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Is it legal for my employer to fire me during pregnancy disability leave if I have been off for more than 4 months?

Sacramento, CA |

I took 21 weeks of disability leave during my pregnancy. While I was released postpartum from my OBGYN, my regular doctor did not release me due to an impending gallbladder surgery. When I applied for more leave with doctor's notes my employer chose to terminate me. Is this legal? Do I still qualify for baby bonding pay?

Attorney Answers 3

Posted

You may be entitled to protection under state and federal law, depending on several factors such as how large your employer is, whether you had been working for over 12 months for your employer, and whether your employer could reasonably accommodate your request without undue hardship. Under the PDL and CFRA, you may be entitled to up to four months plus twelve weeks of leave. Contact an employment attorney who is well versed in pregnancy discrimination laws. Most plaintiff side employment attorneys will offer a free and confidential consultation, so feel free to ask.

Any post of discussion above is general in nature and is not intended to and should not be construed as legal advice. Furthermore, the above posting does not create or establish any attorney-client relationship. Contact an attorney as soon as possible to discuss your legal options. [John D. Wu is licensed to practice law before all California federal and state courts]

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Posted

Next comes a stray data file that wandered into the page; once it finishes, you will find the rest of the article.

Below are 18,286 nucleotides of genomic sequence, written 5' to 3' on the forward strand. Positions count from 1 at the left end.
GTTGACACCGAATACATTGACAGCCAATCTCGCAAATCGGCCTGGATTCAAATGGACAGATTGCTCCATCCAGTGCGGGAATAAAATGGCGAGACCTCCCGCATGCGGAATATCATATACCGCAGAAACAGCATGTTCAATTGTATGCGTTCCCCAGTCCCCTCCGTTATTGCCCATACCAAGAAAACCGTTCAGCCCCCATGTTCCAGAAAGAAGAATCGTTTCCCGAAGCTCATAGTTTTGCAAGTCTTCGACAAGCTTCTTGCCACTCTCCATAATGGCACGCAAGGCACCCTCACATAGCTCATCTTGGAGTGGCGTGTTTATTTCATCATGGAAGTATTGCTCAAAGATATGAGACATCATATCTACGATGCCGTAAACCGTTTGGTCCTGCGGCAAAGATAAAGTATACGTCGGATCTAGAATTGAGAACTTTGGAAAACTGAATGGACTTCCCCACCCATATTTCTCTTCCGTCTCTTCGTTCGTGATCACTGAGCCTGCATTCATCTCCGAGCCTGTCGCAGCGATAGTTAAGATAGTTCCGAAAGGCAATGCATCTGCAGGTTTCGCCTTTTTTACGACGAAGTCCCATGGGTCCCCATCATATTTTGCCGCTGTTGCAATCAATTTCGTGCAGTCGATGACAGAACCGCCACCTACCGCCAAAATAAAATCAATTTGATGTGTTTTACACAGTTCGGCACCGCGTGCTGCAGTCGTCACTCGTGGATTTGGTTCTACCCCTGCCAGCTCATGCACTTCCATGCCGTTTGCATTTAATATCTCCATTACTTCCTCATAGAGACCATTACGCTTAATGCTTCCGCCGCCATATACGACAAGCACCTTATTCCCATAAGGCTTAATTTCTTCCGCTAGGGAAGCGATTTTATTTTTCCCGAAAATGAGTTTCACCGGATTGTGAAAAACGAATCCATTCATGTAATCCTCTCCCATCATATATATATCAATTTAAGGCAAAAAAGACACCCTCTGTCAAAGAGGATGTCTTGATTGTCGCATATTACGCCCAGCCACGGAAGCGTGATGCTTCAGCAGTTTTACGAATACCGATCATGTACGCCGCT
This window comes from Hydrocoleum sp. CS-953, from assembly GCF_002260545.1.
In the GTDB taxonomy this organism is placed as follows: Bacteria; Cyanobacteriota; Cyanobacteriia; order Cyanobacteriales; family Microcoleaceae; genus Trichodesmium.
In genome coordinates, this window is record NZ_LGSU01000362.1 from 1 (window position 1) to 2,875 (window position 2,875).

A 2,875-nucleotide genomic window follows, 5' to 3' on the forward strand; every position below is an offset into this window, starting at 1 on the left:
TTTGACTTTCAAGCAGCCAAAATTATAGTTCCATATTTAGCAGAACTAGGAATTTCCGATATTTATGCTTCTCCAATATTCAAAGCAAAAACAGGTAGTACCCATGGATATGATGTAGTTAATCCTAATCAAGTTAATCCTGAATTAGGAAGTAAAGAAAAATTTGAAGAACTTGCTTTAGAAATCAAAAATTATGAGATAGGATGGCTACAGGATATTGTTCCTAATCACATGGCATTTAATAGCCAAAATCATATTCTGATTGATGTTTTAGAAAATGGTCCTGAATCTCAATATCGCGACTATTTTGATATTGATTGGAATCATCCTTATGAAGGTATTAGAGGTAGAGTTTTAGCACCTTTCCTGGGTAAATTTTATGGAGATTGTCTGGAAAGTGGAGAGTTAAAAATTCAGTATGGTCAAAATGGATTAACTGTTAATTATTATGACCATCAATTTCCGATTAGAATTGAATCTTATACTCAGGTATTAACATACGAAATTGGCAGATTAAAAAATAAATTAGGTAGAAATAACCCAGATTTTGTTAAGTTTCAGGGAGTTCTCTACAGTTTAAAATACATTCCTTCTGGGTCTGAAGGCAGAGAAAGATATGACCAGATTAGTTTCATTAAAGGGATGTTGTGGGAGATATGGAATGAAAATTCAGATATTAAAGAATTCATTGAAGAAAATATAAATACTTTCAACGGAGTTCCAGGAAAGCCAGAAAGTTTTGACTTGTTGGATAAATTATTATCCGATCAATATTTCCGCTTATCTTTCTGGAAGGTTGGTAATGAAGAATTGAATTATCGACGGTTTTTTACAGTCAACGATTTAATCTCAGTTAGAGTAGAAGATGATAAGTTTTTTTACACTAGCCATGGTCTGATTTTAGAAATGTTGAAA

Pregnant employees have many rights under the law. It is unlawful for an employer to discriminate against an employee because she is/was pregnant or because of her right to pregnancy related or other medical leave. Call an employment law attorney to discuss your case. Many employment law attorneys offer a free initial phone consultation and even if she/he is not within your county/city, may be able resolve your matter at no cost to you by writing a demand letter to your former employer and fighting for your rights.

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The answer to your question will involve analysis of many facts that are not disclosed in your post. Suffice to say it is possible that what has occurred to you was unlawful.

Under the Fair Employment and Housing Act, if you are temporarily disabled by the need for gall bladder surgery, and your employer could have provided you with additional unpaid leave for your new and different disabling condition without it causing an undue hardship, then it should have accommodated you by doing so.

You should locate and consult with an experienced employment law attorney as soon as possible to explore your facts and determine your options. I would suggest you look either on this site in the Find a Lawyer section, or go to www.cela.org, the home page for the California Employment Lawyers Association, an organization whose members are dedicated to the representation of employees against their employers.

Good luck to you.

This answer should not be construed to create any attorney-client relationship. Such a relationship can be formed only through the mutual execution of an attorney-client agreement. The answer given is based on the extremely limited facts provided and the proper course of action might change significantly with the introduction of other facts. All who read this answer should not rely on the answer to govern their conduct. Please seek the advice of competent counsel after disclosing all facts to that attorney. This answer is intended for California residents only. The answering party is only licensed to practice in the State of California.

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